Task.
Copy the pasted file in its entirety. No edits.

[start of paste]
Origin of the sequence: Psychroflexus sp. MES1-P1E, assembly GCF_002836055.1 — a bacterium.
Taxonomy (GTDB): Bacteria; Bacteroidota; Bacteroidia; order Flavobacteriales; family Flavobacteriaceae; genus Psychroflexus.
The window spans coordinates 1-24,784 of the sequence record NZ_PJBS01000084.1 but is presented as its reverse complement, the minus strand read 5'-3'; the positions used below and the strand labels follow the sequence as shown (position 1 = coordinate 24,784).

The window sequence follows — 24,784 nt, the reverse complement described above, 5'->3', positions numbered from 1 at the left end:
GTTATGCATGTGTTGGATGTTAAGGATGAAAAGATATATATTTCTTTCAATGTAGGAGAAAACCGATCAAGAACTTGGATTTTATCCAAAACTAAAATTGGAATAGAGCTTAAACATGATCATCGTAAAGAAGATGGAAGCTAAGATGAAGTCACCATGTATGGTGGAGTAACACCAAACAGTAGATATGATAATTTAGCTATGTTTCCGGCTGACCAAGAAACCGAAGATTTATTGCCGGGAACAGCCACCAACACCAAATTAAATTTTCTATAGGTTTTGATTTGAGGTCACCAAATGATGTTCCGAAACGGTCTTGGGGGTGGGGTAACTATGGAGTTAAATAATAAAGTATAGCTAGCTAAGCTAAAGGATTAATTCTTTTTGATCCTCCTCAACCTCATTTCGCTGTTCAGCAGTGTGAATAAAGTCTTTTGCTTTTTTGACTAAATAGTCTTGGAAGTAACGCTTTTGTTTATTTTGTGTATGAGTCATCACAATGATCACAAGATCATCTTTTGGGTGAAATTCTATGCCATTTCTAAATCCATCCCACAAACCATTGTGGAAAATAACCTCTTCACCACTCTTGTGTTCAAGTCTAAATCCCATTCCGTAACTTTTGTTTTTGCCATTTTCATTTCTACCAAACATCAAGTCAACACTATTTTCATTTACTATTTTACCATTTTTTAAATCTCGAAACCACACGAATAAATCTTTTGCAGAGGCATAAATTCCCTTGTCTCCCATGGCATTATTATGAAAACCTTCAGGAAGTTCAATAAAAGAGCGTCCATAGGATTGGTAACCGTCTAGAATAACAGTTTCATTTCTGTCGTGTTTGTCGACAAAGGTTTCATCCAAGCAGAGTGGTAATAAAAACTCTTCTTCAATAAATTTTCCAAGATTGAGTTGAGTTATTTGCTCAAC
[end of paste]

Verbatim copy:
Origin of the sequence: Psychroflexus sp. MES1-P1E, assembly GCF_002836055.1 — a bacterium.
Taxonomy (GTDB): Bacteria; Bacteroidota; Bacteroidia; order Flavobacteriales; family Flavobacteriaceae; genus Psychroflexus.
The window spans coordinates 1-24,784 of the sequence record NZ_PJBS01000084.1 but is presented as its reverse complement, the minus strand read 5'-3'; the positions used below and the strand labels follow the sequence as shown (position 1 = coordinate 24,784).

The window sequence follows — 24,784 nt, the reverse complement described above, 5'->3', positions numbered from 1 at the left end:
GTTATGCATGTGTTGGATGTTAAGGATGAAAAGATATATATTTCTTTCAATGTAGGAGAAAACCGATCAAGAACTTGGATTTTATCCAAAACTAAAATTGGAATAGAGCTTAAACATGATCATCGTAAAGAAGATGGAAGCTAAGATGAAGTCACCATGTATGGTGGAGTAACACCAAACAGTAGATATGATAATTTAGCTATGTTTCCGGCTGACCAAGAAACCGAAGATTTATTGCCGGGAACAGCCACCAACACCAAATTAAATTTTCTATAGGTTTTGATTTGAGGTCACCAAATGATGTTCCGAAACGGTCTTGGGGGTGGGGTAACTATGGAGTTAAATAATAAAGTATAGCTAGCTAAGCTAAAGGATTAATTCTTTTTGATCCTCCTCAACCTCATTTCGCTGTTCAGCAGTGTGAATAAAGTCTTTTGCTTTTTTGACTAAATAGTCTTGGAAGTAACGCTTTTGTTTATTTTGTGTATGAGTCATCACAATGATCACAAGATCATCTTTTGGGTGAAATTCTATGCCATTTCTAAATCCATCCCACAAACCATTGTGGAAAATAACCTCTTCACCACTCTTGTGTTCAAGTCTAAATCCCATTCCGTAACTTTTGTTTTTGCCATTTTCATTTCTACCAAACATCAAGTCAACACTATTTTCATTTACTATTTTACCATTTTTTAAATCTCGAAACCACACGAATAAATCTTTTGCAGAGGCATAAATTCCCTTGTCTCCCATGGCATTATTATGAAAACCTTCAGGAAGTTCAATAAAAGAGCGTCCATAGGATTGGTAACCGTCTAGAATAACAGTTTCATTTCTGTCGTGTTTGTCGACAAAGGTTTCATCCAAGCAGAGTGGTAATAAAAACTCTTCTTCAATAAATTTTCCAAGATTGAGTTGAGTTATTTGCTCAAC